Stephens’ debut collection offers stories and vignettes set in post-apartheid South Africa and featuring dark, punchy conclusions, as well as unrelated poems of love, introspection, and spirituality.
A love poem, “Ode to Kathy,” featuring images from astrology, astronomy, and religion, opens the volume. Other verses vary in subject matter and structure but have little to do with the macabre, except perhaps “Traffic,” about a man hoping to take out a carjacker. Although the poems don’t really fit the collection’s overall theme, they don’t detract from the quality of the stories that do. In “Ali Fafi—You Stupid Man,” a lazy, despotic village chief hears a recurrent thumping ostensibly caused by animals but which actually has a more sinister source. In keeping with the tradition of the horror genre, bad things happen to innocent people in these tales. In “No Drinks for Free,” for instance, a Soweto man who enjoys a simple but happy lifestyle—in part due to his father’s pension—contrives to keep the checks coming after his dad’s death; however, it’s a plan that holds grim consequences for a hapless drunk. In other stories, however, evil gets its just deserts; in “The Transplant,” for example, a nurse uses trickery on a racist heart-transplant patient. Stephens’ light, breezy style (“Life was, indeed, really good for Joseph Shadrack and his wife, Jasmine”) nicely counterpoints the grim subject matter, and it’s similar in tone to such masters of suspense as Rod Serling and Alfred Hitchcock. Overall, the tales in this collection can be enjoyed by all readers, but some will have an added dimension for those who are well-versed in South African culture. A few intricate stories, such as “Political Games” and “The Mugging,” offer specific commentary on South African politics.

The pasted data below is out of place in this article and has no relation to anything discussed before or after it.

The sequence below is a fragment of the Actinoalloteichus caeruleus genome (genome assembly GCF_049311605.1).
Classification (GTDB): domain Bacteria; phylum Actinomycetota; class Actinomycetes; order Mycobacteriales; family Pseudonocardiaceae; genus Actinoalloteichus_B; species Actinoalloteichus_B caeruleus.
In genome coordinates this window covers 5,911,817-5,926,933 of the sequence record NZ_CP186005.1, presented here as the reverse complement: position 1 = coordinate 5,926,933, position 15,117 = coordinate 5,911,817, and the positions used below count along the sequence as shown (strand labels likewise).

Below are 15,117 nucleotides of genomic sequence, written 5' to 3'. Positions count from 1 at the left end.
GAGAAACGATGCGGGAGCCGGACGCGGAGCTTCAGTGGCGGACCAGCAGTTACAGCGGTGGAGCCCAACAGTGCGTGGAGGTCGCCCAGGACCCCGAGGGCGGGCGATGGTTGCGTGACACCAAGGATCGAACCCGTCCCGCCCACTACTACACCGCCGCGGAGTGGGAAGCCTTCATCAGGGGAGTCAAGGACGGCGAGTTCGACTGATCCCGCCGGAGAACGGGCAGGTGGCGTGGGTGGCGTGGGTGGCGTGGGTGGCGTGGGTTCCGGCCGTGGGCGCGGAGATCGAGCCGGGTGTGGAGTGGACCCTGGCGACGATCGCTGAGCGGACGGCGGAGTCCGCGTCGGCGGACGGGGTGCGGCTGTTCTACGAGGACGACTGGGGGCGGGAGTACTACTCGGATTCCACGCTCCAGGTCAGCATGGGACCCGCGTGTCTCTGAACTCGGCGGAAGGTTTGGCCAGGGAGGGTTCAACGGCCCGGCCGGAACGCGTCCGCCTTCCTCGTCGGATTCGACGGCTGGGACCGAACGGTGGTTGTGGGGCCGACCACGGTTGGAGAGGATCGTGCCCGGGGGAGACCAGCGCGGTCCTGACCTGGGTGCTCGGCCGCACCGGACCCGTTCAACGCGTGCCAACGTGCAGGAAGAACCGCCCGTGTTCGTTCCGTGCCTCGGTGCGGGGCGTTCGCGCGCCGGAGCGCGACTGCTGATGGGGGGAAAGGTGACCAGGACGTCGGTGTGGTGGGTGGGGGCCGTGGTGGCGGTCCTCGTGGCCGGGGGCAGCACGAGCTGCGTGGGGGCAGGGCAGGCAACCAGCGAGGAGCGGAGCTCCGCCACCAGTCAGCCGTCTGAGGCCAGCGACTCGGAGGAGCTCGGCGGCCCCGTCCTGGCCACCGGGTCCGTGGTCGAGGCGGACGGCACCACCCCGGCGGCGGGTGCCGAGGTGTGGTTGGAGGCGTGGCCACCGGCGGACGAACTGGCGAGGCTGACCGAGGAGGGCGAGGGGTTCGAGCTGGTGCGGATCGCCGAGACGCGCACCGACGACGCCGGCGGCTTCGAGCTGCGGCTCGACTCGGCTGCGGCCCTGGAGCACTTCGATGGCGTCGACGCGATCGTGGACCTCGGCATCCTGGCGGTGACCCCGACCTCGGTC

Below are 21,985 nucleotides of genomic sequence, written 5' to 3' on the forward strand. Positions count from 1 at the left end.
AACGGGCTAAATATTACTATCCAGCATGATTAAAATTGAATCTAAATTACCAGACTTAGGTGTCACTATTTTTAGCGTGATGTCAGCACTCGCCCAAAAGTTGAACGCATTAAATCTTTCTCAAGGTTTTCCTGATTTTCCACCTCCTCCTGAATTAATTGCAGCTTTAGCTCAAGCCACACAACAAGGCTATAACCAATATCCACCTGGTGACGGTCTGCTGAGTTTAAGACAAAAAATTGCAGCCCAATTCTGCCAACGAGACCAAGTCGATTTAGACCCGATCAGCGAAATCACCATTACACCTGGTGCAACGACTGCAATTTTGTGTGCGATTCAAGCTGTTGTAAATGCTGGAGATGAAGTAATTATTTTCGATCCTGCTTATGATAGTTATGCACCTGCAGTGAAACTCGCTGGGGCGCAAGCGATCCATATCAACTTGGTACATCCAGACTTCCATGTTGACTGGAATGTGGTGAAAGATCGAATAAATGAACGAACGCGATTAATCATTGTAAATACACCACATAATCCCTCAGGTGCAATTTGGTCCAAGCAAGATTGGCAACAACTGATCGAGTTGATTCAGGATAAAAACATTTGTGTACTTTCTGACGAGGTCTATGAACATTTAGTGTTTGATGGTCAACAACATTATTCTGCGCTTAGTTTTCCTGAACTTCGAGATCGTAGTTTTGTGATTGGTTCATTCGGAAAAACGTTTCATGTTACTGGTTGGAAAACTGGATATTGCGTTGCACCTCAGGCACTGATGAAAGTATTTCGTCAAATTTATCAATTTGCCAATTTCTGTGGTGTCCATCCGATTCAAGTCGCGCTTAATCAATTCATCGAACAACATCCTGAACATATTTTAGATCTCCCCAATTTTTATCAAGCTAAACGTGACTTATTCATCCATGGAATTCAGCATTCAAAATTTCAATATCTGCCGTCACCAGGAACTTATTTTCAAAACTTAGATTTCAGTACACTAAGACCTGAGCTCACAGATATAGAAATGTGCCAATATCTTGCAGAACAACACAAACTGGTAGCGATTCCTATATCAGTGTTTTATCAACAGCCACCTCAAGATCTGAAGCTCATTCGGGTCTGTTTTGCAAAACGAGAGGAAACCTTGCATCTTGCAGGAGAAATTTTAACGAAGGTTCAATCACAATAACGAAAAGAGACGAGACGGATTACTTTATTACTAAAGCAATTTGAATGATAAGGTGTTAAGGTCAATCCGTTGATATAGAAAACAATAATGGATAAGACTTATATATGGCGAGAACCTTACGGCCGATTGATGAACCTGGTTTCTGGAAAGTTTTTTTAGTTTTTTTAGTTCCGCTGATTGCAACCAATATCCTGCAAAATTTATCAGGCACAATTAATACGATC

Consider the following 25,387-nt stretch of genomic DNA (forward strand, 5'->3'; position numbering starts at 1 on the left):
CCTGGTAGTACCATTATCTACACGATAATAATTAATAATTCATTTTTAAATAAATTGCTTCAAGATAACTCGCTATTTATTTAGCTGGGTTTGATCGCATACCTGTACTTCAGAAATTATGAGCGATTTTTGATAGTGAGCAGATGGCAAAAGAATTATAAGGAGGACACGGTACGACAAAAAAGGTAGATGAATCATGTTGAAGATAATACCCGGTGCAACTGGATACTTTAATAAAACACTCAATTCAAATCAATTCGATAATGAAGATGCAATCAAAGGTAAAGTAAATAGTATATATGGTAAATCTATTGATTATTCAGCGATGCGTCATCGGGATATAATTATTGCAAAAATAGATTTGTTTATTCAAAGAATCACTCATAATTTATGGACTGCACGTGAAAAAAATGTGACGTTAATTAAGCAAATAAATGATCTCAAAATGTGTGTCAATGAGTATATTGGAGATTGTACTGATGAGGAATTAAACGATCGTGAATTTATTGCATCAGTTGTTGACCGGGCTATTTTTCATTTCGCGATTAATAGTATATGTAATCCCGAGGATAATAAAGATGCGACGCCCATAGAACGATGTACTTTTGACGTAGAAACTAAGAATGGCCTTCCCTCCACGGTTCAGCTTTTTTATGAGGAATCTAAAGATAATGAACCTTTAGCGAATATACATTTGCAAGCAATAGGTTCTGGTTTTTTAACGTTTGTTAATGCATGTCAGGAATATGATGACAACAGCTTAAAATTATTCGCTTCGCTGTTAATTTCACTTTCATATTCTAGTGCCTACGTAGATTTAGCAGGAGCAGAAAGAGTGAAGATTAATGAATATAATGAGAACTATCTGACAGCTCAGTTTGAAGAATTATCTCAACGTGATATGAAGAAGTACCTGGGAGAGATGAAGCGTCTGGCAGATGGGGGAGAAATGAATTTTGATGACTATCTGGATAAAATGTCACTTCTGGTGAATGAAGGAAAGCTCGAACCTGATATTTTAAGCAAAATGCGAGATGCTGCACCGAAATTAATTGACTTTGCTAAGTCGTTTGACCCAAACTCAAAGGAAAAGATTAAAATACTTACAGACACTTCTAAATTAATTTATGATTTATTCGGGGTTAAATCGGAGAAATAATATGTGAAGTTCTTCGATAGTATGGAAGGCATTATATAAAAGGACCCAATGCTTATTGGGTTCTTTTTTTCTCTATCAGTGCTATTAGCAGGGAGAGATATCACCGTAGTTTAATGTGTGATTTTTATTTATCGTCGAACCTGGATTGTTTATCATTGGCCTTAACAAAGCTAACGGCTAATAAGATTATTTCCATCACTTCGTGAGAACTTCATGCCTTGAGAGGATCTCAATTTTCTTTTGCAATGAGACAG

An enjoyable compilation of dark tales for readers who prefer twist endings.